Falkirk Council: Hundreds turn out for meeting on future of Bo'ness Rec
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The astonishing turnout saw a lengthy queue of people waiting patiently to sign in, with every seat filled and many more standing in the hall.
The group of campaigners who called the meeting said they wanted to gauge support for their efforts to keep the Rec open.
Robert Stuart told the meeting: “If three men and a dog had turned up there would have been no point in continuing. But the turnout tonight is absolutely fantastic and that says it all.”
The rec is home to many classes, clubs and groups including a social club and a rugby club, while the gym is very well used by members of Active Forth, a rehabilitation programme used by the NHS.
But Falkirk Council says that subsidising the centre at a cost of nearly £900,000 every year is simply not affordable.
Mr Stuart was careful to be non-political, saying there was no point in playing “the blame game”.
But many of those who spoke believe that a lack of investment over decades has left the centre more vulnerable to closure than the Mariner Centre or Grangemouth leisure centre, which are also heavily subsidised.
The decision to close Bo’ness Rec was made by Falkirk councillors as part of a review that selected 133 council properties for closure or transfer out of council ownership.
The council is facing a £64 million budget gap and hopes getting rid of older and more expensive properties in particular will help close it, while encouraging communities to get involved.
But even the council admits a facility the size of Bo’ness would be very difficult to transfer to community ownership and no other proposals have been made.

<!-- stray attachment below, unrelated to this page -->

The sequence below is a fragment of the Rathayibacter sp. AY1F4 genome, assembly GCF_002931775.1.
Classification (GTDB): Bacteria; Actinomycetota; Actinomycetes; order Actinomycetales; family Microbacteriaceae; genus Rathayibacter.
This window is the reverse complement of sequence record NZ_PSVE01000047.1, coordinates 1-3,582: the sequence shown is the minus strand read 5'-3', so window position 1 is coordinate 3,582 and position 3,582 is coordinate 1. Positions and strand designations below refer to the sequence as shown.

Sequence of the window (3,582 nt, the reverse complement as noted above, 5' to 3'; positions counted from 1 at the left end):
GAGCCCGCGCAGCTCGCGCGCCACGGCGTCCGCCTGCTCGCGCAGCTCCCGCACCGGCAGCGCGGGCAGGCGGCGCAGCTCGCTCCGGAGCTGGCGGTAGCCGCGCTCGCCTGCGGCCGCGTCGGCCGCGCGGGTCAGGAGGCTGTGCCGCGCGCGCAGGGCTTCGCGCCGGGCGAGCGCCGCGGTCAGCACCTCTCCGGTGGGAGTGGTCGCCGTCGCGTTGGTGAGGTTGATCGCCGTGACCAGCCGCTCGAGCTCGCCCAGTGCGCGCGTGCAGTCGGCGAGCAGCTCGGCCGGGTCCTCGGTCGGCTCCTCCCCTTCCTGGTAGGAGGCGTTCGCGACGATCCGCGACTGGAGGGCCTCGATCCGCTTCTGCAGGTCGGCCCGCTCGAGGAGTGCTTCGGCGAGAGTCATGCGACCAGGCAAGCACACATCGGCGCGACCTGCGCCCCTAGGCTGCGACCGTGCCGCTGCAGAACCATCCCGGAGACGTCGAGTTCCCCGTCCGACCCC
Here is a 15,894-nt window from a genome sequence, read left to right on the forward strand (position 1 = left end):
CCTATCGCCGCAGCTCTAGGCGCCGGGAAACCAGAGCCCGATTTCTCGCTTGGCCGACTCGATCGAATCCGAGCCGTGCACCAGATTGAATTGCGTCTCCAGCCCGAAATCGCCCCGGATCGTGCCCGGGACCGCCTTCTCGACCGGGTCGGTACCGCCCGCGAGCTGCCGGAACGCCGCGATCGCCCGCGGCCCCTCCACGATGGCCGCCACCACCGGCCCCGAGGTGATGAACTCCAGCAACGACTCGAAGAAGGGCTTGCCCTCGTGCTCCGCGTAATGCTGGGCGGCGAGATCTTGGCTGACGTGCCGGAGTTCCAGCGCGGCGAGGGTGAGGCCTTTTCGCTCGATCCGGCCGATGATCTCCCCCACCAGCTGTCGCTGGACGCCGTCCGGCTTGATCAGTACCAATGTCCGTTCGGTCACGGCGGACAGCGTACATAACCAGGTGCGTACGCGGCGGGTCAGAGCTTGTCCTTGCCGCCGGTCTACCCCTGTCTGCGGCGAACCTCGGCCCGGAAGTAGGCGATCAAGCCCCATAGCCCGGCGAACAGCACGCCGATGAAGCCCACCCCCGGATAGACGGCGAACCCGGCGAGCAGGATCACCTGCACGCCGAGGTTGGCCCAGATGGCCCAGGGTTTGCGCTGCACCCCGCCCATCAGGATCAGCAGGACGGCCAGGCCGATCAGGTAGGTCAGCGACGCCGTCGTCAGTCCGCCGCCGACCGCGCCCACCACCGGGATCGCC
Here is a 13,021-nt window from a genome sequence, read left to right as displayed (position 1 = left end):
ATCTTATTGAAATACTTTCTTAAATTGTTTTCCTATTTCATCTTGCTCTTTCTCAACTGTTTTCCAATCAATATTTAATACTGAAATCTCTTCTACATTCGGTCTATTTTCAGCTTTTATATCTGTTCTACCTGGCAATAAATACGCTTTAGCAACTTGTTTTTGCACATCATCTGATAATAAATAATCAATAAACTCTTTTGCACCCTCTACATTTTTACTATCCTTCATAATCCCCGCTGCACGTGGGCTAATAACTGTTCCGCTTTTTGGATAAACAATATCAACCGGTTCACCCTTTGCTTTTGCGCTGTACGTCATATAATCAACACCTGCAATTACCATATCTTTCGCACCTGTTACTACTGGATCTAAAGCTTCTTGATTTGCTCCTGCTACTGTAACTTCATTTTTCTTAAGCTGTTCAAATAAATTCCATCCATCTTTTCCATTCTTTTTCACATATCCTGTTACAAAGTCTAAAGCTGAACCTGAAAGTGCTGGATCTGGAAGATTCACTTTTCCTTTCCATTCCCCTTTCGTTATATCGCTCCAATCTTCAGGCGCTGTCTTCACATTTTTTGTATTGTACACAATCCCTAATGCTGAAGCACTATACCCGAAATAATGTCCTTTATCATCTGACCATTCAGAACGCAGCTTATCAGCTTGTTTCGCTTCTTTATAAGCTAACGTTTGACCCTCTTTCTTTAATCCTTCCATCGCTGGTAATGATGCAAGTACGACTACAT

Dorothy Ostacchini, who gave a presentation, said she wanted people to have the facts to argue against the closure.
She quoted Falkirk Council’s own assessment of the impact of closure, highlighting the risk that people’s health would suffer, in particular those on low incomes or reliant on public transport.
While the council has said residents will be able to use Bo’ness Academy facilities, Ms Ostacchini pointed out that the academy currently uses the Rec for many activities and lessons.
And while the council has said it will invest in the school to mitigate the closure, she says there is no detail or costs for this.
She also demanded fairness for the Bo’ness community which is seeing hundreds of houses being built while services reduce.
Many of those attending were eager to find out how they could help stop the closure, which will happen by 2025 if nothing changes.
There was applause for a suggestion that they hit Falkirk Council in the pocket by withholding council tax.
Most people though agreed they should all be writing, not just to councillors, but also to MSPs, MPs and even the First Minister, demanding that the decision be reversed.
Independent councillor Ann Ritchie, who was one of the organisers, said the turnout showed the strength of feeling.
She said: “The meeting was brilliant and the feedback I have been getting is excellent.”
Labour councillor David Aitchison told the meeting that at next week’s full council meeting, his party colleagues will propose delaying closure to give more time to look at ways to increase income and reduce costs to make the centre viable.
As the meeting ended, a stream of volunteers offered to help with the campaign and vowed to keep fighting the closure.